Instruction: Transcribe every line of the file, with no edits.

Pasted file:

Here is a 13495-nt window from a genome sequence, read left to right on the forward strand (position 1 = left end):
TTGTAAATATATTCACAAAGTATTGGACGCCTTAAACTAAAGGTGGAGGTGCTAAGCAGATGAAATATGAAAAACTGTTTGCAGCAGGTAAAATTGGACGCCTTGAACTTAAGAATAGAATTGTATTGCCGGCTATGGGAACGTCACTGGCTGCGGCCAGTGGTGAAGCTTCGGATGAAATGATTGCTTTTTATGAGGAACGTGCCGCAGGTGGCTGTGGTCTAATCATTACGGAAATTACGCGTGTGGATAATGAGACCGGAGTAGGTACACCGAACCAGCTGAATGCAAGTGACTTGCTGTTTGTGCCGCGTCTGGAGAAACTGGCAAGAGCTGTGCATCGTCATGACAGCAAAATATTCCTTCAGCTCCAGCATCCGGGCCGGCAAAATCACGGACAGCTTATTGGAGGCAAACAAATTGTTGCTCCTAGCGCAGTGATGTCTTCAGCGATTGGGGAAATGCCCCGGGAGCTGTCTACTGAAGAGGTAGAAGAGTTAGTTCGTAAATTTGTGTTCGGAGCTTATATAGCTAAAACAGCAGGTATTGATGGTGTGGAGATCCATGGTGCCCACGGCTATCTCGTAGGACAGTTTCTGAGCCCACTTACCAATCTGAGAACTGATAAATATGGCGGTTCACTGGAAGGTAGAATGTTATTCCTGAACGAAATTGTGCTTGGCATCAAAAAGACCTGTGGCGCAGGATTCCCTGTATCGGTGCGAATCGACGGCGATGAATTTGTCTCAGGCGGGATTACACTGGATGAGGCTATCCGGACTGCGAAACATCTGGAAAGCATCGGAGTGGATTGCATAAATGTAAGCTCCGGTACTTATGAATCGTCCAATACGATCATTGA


Here is a 13495-nt window from a genome sequence, read left to right on the forward strand (position 1 = left end):
TTGTAAATATATTCACAAAGTATTGGACGCCTTAAACTAAAGGTGGAGGTGCTAAGCAGATGAAATATGAAAAACTGTTTGCAGCAGGTAAAATTGGACGCCTTGAACTTAAGAATAGAATTGTATTGCCGGCTATGGGAACGTCACTGGCTGCGGCCAGTGGTGAAGCTTCGGATGAAATGATTGCTTTTTATGAGGAACGTGCCGCAGGTGGCTGTGGTCTAATCATTACGGAAATTACGCGTGTGGATAATGAGACCGGAGTAGGTACACCGAACCAGCTGAATGCAAGTGACTTGCTGTTTGTGCCGCGTCTGGAGAAACTGGCAAGAGCTGTGCATCGTCATGACAGCAAAATATTCCTTCAGCTCCAGCATCCGGGCCGGCAAAATCACGGACAGCTTATTGGAGGCAAACAAATTGTTGCTCCTAGCGCAGTGATGTCTTCAGCGATTGGGGAAATGCCCCGGGAGCTGTCTACTGAAGAGGTAGAAGAGTTAGTTCGTAAATTTGTGTTCGGAGCTTATATAGCTAAAACAGCAGGTATTGATGGTGTGGAGATCCATGGTGCCCACGGCTATCTCGTAGGACAGTTTCTGAGCCCACTTACCAATCTGAGAACTGATAAATATGGCGGTTCACTGGAAGGTAGAATGTTATTCCTGAACGAAATTGTGCTTGGCATCAAAAAGACCTGTGGCGCAGGATTCCCTGTATCGGTGCGAATCGACGGCGATGAATTTGTCTCAGGCGGGATTACACTGGATGAGGCTATCCGGACTGCGAAACATCTGGAAAGCATCGGAGTGGATTGCATAAATGTAAGCTCCGGTACTTATGAATCGTCCAATACGATCATTGA